I read Ashley’s text aloud to Wil. He jumped up and responded, “Yes!” Wil chose Smiley, then I received another text from Ashley: “Or Seeger was thinking he could be the prince if he wanted to.” (Seeger is another good friend of Wil’s from school.)

“The prince!” Wil said without an ounce of hesitation. Which is quite apt, as Wil’s friends, who are planning a Snow White-style Halloween, are all girls.

Our Down Syndrome Support Team holds an annual Buddy Walk the last Sunday of September to raise awareness and acceptance for individuals with Down syndrome. With the pandemic, the decision was to hold a virtual event. Wil and his friends were not to miss out, so we held a small, local walk to which about 30 friends participated in. Wil, of course, walked with his close buddies, Ashley, Seeger, Lila and Sarah. At one point during the walk, Wil decided he needed a break and sat down on the sidewalk. Wil’s friends stopped and cheered him on. With their encouragement, Wil jumped up and they all started running. The friends joked it was the “Buddy Run.”

Near the end of the walk, we climbed to the top of school bus loop. Once at the top, Wil’s friends ran down the steep, grassy hill along the side of the bus loop. Wil remained at the top, looking trepid. Once again, the cheering section arose. His friends’ cheers nudged Wil over the edge and he tore down the hill. Once united, the friends jumped, laughed and cheered in a circle. It’s just as rewarding to be the cheerleader as it is to be the cheered.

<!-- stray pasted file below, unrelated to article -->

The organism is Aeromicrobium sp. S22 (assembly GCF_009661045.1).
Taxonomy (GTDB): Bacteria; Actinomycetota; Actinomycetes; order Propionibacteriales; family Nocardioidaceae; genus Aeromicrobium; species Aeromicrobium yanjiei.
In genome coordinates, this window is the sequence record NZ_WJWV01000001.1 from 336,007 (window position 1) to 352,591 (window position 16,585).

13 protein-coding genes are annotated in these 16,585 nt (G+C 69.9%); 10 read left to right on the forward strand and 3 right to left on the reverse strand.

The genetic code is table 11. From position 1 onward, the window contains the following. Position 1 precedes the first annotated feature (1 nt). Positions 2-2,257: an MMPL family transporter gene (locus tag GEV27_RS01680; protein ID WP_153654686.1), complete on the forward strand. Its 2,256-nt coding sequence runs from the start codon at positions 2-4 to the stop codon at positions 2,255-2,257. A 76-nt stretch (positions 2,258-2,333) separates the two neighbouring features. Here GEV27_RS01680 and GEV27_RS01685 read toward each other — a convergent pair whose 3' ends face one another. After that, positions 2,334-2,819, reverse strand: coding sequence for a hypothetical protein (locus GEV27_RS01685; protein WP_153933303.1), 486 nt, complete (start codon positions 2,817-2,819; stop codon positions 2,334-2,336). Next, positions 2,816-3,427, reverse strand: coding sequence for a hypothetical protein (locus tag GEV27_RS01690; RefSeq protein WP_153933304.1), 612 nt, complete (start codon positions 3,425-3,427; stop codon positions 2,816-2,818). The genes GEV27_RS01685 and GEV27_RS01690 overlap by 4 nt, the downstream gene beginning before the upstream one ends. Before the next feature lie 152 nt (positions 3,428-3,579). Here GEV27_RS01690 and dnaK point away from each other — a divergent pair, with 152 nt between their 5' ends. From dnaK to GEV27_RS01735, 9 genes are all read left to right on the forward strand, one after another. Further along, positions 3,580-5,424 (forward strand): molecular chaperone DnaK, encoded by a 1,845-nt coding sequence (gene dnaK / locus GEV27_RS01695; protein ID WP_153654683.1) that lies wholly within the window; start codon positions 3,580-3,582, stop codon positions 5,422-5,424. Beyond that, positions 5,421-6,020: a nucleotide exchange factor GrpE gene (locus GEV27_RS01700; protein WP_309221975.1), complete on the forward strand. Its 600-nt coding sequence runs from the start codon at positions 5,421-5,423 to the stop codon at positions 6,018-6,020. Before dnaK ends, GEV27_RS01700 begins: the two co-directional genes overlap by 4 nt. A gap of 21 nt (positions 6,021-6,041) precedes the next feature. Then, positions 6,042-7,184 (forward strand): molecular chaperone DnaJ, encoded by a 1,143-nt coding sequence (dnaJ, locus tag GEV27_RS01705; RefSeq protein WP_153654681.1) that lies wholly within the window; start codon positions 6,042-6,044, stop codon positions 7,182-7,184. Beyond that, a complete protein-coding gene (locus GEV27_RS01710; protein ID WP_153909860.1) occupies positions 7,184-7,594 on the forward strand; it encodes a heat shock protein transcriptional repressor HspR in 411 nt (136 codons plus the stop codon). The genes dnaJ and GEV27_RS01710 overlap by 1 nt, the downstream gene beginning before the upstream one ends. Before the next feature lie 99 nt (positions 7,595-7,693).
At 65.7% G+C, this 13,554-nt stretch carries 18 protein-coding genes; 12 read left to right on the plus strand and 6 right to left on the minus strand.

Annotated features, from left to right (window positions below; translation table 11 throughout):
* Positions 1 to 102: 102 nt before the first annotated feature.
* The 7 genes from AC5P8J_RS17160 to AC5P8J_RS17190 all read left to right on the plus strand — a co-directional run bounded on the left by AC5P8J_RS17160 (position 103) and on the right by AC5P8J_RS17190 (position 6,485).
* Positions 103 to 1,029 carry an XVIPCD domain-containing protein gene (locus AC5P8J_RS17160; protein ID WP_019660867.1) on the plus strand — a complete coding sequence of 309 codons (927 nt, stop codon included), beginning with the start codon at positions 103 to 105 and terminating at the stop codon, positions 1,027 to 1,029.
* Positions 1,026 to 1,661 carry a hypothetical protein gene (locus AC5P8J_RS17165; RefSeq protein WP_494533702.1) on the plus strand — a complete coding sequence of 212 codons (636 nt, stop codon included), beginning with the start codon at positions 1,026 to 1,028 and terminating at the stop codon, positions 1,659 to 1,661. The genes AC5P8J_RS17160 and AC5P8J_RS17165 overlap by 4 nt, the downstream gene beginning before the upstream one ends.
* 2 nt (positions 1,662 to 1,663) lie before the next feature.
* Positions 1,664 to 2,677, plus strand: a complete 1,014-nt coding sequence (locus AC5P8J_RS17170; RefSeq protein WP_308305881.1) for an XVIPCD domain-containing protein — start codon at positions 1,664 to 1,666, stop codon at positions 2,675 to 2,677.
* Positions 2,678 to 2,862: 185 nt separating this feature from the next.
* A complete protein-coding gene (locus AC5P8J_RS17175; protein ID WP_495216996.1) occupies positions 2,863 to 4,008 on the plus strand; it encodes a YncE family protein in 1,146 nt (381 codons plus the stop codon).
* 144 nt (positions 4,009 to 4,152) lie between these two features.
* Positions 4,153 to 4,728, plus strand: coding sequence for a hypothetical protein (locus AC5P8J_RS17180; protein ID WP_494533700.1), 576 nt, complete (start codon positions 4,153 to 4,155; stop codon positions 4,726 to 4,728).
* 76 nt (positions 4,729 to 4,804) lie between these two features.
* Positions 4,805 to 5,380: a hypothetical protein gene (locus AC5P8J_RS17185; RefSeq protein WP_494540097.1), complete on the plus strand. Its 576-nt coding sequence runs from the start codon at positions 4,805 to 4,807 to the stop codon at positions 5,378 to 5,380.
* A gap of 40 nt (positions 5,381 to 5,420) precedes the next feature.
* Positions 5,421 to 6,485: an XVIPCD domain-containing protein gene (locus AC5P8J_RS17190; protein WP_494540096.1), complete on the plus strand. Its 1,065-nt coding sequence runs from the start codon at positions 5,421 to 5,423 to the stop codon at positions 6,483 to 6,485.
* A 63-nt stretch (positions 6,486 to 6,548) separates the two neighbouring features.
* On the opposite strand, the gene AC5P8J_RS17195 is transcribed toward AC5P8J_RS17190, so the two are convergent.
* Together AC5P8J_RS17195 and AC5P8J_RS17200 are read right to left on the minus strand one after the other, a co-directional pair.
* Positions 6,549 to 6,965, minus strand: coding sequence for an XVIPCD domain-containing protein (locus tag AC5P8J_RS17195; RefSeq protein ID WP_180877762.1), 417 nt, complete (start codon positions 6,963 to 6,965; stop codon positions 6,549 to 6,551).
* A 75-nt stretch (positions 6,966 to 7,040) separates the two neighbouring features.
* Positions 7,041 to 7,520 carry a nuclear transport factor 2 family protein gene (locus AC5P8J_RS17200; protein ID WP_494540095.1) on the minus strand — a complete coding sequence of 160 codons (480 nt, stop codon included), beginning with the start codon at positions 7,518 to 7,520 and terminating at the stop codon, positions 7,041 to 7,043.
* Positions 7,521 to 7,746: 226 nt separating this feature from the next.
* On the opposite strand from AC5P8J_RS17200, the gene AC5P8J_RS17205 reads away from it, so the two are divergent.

Last year, I was talking to Ashley after school. She told me about an activity in gym the group of friends enjoyed participating in together. Then she said Wil grew tired and laid flat out on the gym floor. She shrugged her shoulders, smiled and said, “That’s just Wil being Wil.”

When Wil doesn’t have the words, his actions are his communication. Wil’s friends understand his language. Wil doesn’t judge others or create drama; it’s simply not in his arsenal. In that way, his friends are fully free to be themselves. If you are sad, he accepts your sadness without question. If you are happy, he accepts your happiness fully. If you feel goofy, he’s more than willing to join you in the silliness. If you need a hug, he has one at the ready. If that’s your clothing style, then it’s cool. To Wil, that’s just you being you.

As a parent of a child with special needs, I know first-hand the fight for acceptance. I also know first-hand that acceptance is quite fundamental: It’s just friends being friends.

Our Own Little Buddy Walk



The DSST Buddy Walk was virtual this year, but thanks to Wil’s amazing friends and this caring community, we had our own fun walk of about 30 people (and dogs!) in Manchester. Our local Steelegrafix LLC made our shirts this year and not only donated a portion of the proceeds to DSST, but also matched that amount! Manchester Mirror wrote an article about the event: http://themanchestermirror.com/2020/09/28/annual-buddy-walk-goes-virtual-for-2020/?fbclid=IwAR0_R7peFOfYsXal3REQWOTEXy-oZogfEFm6ps0SZ3y43ET1ofljqRZO11Q


Thanks to all who supported and/or walked!! If you’d still like to donate, Wils link is:
https://secure.frontstream.com/buddywalk2020/team/924124